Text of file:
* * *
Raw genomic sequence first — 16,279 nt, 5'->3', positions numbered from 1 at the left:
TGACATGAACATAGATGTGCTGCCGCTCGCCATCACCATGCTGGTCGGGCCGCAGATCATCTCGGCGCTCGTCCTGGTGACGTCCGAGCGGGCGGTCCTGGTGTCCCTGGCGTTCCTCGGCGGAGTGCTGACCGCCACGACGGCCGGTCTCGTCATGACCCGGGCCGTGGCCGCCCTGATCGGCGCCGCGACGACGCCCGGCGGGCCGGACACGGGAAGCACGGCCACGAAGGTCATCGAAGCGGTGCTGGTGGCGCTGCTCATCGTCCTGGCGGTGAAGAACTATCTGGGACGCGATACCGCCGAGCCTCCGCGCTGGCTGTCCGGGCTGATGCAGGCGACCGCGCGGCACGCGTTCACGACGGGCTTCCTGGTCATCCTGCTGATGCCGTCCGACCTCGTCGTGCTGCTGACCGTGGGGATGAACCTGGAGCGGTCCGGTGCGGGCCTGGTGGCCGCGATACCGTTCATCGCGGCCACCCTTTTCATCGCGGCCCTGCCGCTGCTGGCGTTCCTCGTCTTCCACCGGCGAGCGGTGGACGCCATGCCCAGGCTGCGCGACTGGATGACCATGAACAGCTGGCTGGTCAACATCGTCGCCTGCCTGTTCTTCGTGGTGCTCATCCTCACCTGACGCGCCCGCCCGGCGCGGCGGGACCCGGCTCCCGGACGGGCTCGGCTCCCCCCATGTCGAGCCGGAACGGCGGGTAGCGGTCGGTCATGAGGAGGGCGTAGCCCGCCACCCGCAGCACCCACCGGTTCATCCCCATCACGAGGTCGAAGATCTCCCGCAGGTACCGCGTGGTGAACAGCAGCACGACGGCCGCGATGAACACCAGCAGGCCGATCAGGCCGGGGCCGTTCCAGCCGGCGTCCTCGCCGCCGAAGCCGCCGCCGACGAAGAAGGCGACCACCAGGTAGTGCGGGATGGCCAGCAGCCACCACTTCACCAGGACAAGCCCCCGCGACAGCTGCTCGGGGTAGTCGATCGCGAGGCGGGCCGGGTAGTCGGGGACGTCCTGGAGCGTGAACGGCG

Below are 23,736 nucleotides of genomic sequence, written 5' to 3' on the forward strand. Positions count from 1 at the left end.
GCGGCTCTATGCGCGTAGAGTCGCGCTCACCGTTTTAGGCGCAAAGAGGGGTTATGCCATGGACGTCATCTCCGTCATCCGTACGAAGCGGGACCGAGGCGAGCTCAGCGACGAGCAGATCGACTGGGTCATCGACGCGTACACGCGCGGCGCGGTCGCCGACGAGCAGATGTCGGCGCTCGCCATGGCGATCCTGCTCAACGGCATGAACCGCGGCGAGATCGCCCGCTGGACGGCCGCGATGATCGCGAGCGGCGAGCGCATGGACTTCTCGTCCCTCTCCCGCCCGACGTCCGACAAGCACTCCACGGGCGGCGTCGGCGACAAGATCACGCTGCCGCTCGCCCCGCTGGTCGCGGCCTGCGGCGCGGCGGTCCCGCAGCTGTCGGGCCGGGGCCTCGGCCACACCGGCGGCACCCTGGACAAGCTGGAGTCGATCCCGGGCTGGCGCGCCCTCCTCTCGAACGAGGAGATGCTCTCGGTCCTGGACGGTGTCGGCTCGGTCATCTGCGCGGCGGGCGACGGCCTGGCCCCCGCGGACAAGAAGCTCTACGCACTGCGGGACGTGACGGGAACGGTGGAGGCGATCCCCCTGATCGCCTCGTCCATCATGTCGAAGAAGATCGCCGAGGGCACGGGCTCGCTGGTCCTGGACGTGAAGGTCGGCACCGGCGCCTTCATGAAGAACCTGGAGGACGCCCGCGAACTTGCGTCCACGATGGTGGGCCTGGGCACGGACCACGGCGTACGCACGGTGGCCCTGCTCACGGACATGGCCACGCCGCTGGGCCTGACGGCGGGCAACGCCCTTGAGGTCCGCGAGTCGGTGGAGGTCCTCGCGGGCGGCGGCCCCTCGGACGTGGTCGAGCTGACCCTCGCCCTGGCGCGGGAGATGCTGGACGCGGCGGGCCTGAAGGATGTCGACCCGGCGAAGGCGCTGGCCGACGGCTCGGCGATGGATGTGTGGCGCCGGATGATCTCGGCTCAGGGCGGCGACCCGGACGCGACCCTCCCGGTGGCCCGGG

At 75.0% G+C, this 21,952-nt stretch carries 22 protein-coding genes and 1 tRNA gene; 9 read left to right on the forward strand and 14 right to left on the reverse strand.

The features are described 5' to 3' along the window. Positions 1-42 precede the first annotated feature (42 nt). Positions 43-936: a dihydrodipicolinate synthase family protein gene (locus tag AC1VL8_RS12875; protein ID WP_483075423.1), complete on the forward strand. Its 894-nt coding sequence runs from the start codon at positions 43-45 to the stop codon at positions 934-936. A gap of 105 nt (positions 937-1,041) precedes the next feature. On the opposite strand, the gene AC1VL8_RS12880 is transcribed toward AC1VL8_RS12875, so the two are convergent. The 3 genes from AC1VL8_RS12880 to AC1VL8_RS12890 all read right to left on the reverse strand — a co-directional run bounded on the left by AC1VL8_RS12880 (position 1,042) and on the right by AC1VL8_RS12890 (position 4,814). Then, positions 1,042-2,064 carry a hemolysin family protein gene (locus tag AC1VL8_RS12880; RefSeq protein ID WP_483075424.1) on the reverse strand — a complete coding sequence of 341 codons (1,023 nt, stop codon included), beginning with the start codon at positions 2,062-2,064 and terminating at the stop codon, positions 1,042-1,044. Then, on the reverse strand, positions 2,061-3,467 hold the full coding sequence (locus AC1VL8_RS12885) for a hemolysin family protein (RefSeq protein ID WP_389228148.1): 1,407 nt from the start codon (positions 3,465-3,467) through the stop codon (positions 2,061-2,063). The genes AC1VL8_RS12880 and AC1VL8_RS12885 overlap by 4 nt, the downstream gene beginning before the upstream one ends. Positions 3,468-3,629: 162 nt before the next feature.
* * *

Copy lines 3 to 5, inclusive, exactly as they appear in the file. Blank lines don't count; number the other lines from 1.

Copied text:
Below are 23,736 nucleotides of genomic sequence, written 5' to 3' on the forward strand. Positions count from 1 at the left end.
GCGGCTCTATGCGCGTAGAGTCGCGCTCACCGTTTTAGGCGCAAAGAGGGGTTATGCCATGGACGTCATCTCCGTCATCCGTACGAAGCGGGACCGAGGCGAGCTCAGCGACGAGCAGATCGACTGGGTCATCGACGCGTACACGCGCGGCGCGGTCGCCGACGAGCAGATGTCGGCGCTCGCCATGGCGATCCTGCTCAACGGCATGAACCGCGGCGAGATCGCCCGCTGGACGGCCGCGATGATCGCGAGCGGCGAGCGCATGGACTTCTCGTCCCTCTCCCGCCCGACGTCCGACAAGCACTCCACGGGCGGCGTCGGCGACAAGATCACGCTGCCGCTCGCCCCGCTGGTCGCGGCCTGCGGCGCGGCGGTCCCGCAGCTGTCGGGCCGGGGCCTCGGCCACACCGGCGGCACCCTGGACAAGCTGGAGTCGATCCCGGGCTGGCGCGCCCTCCTCTCGAACGAGGAGATGCTCTCGGTCCTGGACGGTGTCGGCTCGGTCATCTGCGCGGCGGGCGACGGCCTGGCCCCCGCGGACAAGAAGCTCTACGCACTGCGGGACGTGACGGGAACGGTGGAGGCGATCCCCCTGATCGCCTCGTCCATCATGTCGAAGAAGATCGCCGAGGGCACGGGCTCGCTGGTCCTGGACGTGAAGGTCGGCACCGGCGCCTTCATGAAGAACCTGGAGGACGCCCGCGAACTTGCGTCCACGATGGTGGGCCTGGGCACGGACCACGGCGTACGCACGGTGGCCCTGCTCACGGACATGGCCACGCCGCTGGGCCTGACGGCGGGCAACGCCCTTGAGGTCCGCGAGTCGGTGGAGGTCCTCGCGGGCGGCGGCCCCTCGGACGTGGTCGAGCTGACCCTCGCCCTGGCGCGGGAGATGCTGGACGCGGCGGGCCTGAAGGATGTCGACCCGGCGAAGGCGCTGGCCGACGGCTCGGCGATGGATGTGTGGCGCCGGATGATCTCGGCTCAGGGCGGCGACCCGGACGCGACCCTCCCGGTGGCCCGGG

At 75.0% G+C, this 21,952-nt stretch carries 22 protein-coding genes and 1 tRNA gene; 9 read left to right on the forward strand and 14 right to left on the reverse strand.